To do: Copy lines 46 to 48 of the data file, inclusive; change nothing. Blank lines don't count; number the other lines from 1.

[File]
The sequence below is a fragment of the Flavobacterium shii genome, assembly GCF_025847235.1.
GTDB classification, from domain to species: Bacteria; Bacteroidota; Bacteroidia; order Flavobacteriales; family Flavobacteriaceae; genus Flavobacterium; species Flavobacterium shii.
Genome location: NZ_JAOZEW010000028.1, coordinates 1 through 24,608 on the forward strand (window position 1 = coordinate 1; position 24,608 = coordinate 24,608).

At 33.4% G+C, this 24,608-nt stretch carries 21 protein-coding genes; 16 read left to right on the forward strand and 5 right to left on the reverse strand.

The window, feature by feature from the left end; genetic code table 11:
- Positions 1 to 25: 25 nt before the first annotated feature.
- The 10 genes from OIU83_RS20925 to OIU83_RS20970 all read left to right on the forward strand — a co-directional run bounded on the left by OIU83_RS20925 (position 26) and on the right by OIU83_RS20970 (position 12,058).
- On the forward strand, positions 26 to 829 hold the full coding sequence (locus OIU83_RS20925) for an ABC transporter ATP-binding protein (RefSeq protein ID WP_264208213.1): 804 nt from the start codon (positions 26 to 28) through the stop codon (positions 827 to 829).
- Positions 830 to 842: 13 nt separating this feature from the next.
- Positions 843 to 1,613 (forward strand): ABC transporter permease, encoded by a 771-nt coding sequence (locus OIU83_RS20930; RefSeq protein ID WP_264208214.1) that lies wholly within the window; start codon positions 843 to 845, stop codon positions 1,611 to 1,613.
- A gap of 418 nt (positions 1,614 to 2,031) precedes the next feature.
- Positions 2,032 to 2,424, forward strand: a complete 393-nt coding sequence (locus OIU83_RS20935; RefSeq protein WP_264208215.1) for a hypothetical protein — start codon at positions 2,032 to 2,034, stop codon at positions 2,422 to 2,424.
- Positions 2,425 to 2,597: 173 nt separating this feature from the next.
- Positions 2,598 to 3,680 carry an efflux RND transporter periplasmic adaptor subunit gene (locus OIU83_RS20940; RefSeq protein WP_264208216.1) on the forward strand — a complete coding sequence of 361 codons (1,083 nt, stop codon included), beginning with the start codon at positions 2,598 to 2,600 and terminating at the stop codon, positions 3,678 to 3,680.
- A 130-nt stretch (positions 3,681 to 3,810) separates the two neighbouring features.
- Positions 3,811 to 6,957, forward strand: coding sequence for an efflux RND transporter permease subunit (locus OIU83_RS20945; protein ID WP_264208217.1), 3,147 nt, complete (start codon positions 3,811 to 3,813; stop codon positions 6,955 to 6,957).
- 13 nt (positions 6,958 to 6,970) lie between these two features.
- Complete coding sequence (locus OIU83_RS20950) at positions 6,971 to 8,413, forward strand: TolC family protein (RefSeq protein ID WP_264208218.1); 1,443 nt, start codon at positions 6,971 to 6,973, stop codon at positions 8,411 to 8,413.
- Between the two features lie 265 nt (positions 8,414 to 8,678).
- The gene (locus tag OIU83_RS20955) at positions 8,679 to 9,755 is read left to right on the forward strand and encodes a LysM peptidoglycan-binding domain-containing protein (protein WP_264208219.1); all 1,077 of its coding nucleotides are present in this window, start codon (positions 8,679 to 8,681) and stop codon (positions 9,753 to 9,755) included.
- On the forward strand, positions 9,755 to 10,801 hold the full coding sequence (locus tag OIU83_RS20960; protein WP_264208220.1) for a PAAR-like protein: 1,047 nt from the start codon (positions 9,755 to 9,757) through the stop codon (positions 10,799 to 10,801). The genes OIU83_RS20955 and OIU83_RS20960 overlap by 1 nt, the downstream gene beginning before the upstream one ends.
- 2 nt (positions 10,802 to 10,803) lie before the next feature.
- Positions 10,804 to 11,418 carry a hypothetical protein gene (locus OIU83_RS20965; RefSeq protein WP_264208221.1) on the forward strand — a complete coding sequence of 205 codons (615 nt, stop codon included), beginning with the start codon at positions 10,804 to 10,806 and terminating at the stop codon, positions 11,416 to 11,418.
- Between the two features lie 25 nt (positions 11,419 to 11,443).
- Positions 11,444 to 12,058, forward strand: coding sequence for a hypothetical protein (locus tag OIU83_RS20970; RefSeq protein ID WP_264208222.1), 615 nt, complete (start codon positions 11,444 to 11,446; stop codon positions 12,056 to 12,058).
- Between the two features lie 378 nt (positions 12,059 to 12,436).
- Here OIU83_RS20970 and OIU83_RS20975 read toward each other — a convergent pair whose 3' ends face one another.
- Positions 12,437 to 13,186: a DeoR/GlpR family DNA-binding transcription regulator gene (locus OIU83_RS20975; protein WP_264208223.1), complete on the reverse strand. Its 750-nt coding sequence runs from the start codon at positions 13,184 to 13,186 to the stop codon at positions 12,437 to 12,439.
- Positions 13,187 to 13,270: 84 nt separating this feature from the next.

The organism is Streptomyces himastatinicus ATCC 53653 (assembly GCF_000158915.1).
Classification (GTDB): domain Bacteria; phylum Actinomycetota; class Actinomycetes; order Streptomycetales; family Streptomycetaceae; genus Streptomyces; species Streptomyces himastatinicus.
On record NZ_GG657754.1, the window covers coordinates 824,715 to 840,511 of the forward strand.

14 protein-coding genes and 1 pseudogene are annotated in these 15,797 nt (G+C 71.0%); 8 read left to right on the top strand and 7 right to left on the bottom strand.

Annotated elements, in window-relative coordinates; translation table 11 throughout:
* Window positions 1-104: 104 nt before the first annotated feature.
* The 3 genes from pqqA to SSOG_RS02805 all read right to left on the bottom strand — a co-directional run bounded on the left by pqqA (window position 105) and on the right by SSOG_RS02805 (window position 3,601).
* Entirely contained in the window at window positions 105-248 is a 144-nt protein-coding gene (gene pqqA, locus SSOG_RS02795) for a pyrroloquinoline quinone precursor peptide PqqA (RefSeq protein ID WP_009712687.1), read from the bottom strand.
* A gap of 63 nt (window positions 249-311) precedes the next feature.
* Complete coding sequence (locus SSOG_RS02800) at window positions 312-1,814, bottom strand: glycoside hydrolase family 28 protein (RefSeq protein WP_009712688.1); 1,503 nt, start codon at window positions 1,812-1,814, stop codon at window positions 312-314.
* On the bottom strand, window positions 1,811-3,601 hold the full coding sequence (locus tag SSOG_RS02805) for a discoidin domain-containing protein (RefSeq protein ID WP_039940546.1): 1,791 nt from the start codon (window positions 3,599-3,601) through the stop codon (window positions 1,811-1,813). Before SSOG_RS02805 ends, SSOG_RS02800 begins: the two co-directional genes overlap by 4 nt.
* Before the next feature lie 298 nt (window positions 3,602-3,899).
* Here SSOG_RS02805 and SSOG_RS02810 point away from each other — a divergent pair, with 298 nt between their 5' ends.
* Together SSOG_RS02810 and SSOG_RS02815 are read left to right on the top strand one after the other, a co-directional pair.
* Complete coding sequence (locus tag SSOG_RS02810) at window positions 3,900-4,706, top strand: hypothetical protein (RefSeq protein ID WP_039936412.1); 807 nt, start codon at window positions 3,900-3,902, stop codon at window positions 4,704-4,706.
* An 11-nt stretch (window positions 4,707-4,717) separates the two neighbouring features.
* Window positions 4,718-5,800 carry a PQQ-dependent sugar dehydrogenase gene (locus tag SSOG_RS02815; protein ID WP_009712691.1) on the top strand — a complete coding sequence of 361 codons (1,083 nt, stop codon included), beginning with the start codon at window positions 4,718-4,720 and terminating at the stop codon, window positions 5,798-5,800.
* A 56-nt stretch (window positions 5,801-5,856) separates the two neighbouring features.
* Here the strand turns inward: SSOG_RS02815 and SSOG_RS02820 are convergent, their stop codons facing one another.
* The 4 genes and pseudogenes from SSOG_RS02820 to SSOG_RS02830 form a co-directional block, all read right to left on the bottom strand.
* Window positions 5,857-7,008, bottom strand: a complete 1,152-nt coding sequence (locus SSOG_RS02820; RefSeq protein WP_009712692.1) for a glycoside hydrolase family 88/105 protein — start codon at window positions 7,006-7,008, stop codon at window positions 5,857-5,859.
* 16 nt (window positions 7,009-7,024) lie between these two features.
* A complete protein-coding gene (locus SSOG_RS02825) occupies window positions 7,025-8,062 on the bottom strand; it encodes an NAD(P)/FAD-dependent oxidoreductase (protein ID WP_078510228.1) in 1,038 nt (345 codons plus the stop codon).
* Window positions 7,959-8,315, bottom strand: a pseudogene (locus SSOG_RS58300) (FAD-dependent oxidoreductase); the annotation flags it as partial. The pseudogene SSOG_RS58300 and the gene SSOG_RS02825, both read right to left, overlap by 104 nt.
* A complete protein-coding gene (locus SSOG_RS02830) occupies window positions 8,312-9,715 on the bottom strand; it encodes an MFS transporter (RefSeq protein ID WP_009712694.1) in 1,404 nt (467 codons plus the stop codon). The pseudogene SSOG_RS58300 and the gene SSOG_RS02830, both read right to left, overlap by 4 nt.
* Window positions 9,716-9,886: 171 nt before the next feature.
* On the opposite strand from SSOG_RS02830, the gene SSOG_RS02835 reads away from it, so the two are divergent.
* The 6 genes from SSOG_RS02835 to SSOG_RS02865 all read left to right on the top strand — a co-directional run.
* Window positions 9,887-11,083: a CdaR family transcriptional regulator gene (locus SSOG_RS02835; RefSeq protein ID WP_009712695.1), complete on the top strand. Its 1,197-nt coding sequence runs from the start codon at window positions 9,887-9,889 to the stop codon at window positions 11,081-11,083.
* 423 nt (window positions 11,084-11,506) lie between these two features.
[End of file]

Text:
* Window positions 4,718-5,800 carry a PQQ-dependent sugar dehydrogenase gene (locus tag SSOG_RS02815; protein ID WP_009712691.1) on the top strand — a complete coding sequence of 361 codons (1,083 nt, stop codon included), beginning with the start codon at window positions 4,718-4,720 and terminating at the stop codon, window positions 5,798-5,800.
* A 56-nt stretch (window positions 5,801-5,856) separates the two neighbouring features.
* Here the strand turns inward: SSOG_RS02815 and SSOG_RS02820 are convergent, their stop codons facing one another.